Education is fast becoming a capitalist venture as universities, both private and public, charge huge tuition fees to enroll students to pursue various academic programmes.
A potential student will spend not less than GH¢1,500 a year, to enroll in a course at a public university while those who prefer private universities spend above GH¢4000 for the same period.
Currently, it costs GH¢1,444 to pursue a course in the humanities at the University of Ghana while the fee for the law programme is pegged at GH¢1,531.
The cost of a course in Business Administration/Law programme at the University of Ghana hovers around GH¢1,531 for fresh students in the 2016/17 academic year.
At the Kwame Nkrumah University of Science and Technology, students pay GH¢2,302 to pursue a Business Administration/Law degree, and GH¢2,175 for programmes in the humanities for a period of one year.
The situation is even worse at the private universities where the cost of education is twice what pertains at the public universities.
The Valley View University, for instance, charges GH¢1,930 for a programme in Business Administration every semester, which means that a student will spend GH¢3,860 every academic year.
The Central University also charges GH¢2,210 for a programme in Business Administration every semester and GH¢2,160 for any programme under the Faculty of Arts& Sciences.
A student at the Central University will spend GH¢2, 410 to pursue any course at the Faculty of Arts and Sciences, while a programme at the Business School costs GH¢2, 210 a semester.
Interestingly, a public institution like the Ghana Institute of Journalism (GIJ) now has a system where all students are treated as “fee-paying” students, a status that previously applied to students who failed to meet the standard admission requirements.
Experts have argued that education has become more or less “a capitalist venture” and so private universities should not be expected to charge anything less than is viable.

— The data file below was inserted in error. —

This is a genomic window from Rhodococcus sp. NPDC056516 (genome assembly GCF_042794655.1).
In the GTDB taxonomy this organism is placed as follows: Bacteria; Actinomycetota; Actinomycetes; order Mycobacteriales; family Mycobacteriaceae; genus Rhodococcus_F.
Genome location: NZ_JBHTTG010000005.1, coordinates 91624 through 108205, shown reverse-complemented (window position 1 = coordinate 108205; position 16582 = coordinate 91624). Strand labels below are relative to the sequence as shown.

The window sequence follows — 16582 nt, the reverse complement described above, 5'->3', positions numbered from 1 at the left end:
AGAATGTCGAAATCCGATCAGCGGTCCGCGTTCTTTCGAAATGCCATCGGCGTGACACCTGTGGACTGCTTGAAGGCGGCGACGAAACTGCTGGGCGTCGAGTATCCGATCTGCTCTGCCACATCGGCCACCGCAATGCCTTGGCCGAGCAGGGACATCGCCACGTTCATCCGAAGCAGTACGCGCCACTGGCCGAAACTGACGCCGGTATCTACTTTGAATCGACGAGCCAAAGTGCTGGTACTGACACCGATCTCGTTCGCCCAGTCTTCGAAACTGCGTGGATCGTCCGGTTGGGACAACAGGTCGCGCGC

Prof. Bernard Kofi Baiden, Dean of Business School at the Kwame Nkrumah University of Science and Technology, in an interview with the B&FT last year, said: “We should stop seeing education as a social necessity; it is a capitalist issue now.”
This, he believes, is the only way the private sector can thrive within the educational sector.
“You want to go to school; what do you get by going to school? If it is something valuable, then you need to invest in it… if it is worth it, then you must pay for it,” he said.
The country has witnessed the proliferation of private education at the tertiary level, with people raising concerns about the high rate of fees charged by these institutions.
Some argue that the high fees charged has defeated the purpose of making education affordable for all.
But the private universities have also argued that they pay a lot of levies to both the National Accreditation Board and other mentoring institutions they are affiliated to.
Currently, an admission fee of US$15 is levied by a mentoring institution to be paid by an affiliate university college on behalf of each student, which, according to the Council of Independent Universities (CIU), makes private university education very expensive in the country, as the fees are passed on to students to pay.
Apart from the levies paid to mentoring institutions, university colleges pay accreditation fees — which has increased from GH¢2,000 to GH¢6,000 — to the National Accreditation Board (NAB) for accreditation renewals, and approval of new programmes.
The Council of Independent Universities — made up of heads of accredited private universities, explained in a press conference that they pay a renewal fee of GH¢4,000 after an initial payment of GH¢20,000 institutional accreditations to the NAB.
GETFUND, which was set up to create a dedicated funding for education, at the moment, does not support tertiary students, regardless of whether they attend public or private universities.
Most private university colleges meet the funding of staff development from internally generated funds, and as these institutions expand and initiate more degree programmes, the cost of graduate training increases.